Yama 1: Cause No Harm

For some reason my brain always thinks of being vegan when I read this yama since not harming animals is the reason many yogis choose to not eat meat. Personally, I’m not vegan and don’t feel bad that I choose to eat meat. Instead, I like to use this yama to help me focus on my personal interactions with others and my relationship with myself.

Unfortunately, it’s just too easy to cause subtle harms, to say something out of anger that you can’t take back, to think jealous thoughts, to play the blame game, to compare what we lack instead of what we have.

It’s certainly not easy to truly want the best for someone else even if it causes us pain, suffering, and sadness.

If you want to be happier, consider your thoughts and behaviors.

You might not confront someone and cause them harm, but are you thinking it? Do emotions like anger, jealousy, and guilt serve you in a positive way and help you hone in on what you want to achieve in your own life or does it make you bitter or resentful and cause you to think harmful thoughts?

Yamas and Happiness: understanding what yoga is about
Ask yourself this to understand Ahimsa

Likewise, guilt can drive us to constantly harm ourselves.

Instead of politely declining or adamantly saying no, we bite off more than we can chew and disrupt our own inner peace. The concept of kindness is so simple, yet balancing internal and external kindness requires effort and practice.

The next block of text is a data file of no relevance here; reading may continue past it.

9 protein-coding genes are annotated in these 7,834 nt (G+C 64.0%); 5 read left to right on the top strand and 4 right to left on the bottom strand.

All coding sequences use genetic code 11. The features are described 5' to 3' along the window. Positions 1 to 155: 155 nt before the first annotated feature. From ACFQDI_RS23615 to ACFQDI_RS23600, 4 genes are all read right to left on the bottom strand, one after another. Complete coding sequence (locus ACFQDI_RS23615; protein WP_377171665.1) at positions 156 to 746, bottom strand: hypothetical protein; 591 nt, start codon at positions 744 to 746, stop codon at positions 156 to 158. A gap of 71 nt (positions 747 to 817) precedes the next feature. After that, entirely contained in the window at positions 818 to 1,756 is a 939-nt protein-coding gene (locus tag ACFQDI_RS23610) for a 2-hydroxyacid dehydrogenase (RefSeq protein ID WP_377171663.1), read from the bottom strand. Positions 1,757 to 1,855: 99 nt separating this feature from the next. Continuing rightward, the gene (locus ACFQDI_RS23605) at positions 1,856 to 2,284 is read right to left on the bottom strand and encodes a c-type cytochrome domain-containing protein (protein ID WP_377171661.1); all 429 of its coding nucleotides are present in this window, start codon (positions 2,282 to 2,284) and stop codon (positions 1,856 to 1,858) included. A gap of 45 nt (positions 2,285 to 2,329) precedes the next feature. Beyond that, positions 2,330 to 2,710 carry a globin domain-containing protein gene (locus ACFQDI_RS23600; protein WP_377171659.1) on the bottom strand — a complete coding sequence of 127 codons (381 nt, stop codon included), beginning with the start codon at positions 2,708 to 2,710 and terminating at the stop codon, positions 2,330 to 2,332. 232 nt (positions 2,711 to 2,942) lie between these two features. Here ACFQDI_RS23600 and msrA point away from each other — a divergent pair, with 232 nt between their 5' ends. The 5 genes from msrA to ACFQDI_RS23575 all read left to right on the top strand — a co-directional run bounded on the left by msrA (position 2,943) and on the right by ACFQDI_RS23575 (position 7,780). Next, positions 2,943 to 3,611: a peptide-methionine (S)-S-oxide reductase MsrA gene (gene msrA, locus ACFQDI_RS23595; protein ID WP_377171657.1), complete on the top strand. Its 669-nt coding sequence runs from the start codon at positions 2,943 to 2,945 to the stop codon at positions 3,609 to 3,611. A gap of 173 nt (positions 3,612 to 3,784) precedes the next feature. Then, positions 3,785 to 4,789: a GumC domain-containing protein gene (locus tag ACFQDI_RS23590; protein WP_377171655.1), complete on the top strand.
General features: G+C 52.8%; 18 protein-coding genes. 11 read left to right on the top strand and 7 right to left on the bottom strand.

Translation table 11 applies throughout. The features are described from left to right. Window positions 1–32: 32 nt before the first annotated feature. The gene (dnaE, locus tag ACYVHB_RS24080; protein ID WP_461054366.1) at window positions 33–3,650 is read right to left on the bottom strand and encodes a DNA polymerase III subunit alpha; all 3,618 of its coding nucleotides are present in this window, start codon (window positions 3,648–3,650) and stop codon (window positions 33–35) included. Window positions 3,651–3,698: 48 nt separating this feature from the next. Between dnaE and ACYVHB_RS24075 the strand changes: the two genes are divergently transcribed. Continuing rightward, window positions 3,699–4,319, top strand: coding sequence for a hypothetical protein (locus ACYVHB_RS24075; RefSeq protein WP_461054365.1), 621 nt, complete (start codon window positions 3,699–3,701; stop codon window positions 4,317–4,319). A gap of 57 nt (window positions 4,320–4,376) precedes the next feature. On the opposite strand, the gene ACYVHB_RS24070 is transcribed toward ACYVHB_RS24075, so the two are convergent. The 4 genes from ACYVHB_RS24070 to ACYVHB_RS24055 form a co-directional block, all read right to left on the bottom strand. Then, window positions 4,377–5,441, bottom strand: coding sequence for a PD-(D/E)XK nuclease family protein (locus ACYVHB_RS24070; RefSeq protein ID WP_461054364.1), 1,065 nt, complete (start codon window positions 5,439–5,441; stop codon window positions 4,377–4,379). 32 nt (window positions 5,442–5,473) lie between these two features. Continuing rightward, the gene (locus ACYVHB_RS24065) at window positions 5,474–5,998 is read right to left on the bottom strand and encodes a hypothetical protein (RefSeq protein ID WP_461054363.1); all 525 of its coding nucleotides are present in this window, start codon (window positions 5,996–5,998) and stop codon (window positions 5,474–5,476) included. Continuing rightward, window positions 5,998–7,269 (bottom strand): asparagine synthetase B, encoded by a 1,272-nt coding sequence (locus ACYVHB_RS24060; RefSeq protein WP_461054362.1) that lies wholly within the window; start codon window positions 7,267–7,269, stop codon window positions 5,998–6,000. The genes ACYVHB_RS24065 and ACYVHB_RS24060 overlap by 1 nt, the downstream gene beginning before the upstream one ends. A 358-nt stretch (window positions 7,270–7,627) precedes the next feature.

Tips for Practicing Ahimsa

Stay present and keep your awareness on what you truly need at that moment. So much harm comes from projecting our fears or scenarios that may never happen. Trying to identify what emotion we are currently feeling will help you avoid harming others.

Be conscious of your emotions as you move through your day.

We have this gift of choice that tends to turn into a curse called a “schedule.” A little planning and organization can go a long way in not causing harm. When we are overextended, trying to cram in too much, or rushing around without regard to others, we do dumb things. We end up with road rage or make rash decisions.

Just slowing down, simplifying my life, and saying no on more occasions has helped me a lot in practicing Ahimsa more in my every day life.

A lot of being happy requires taking control of your days.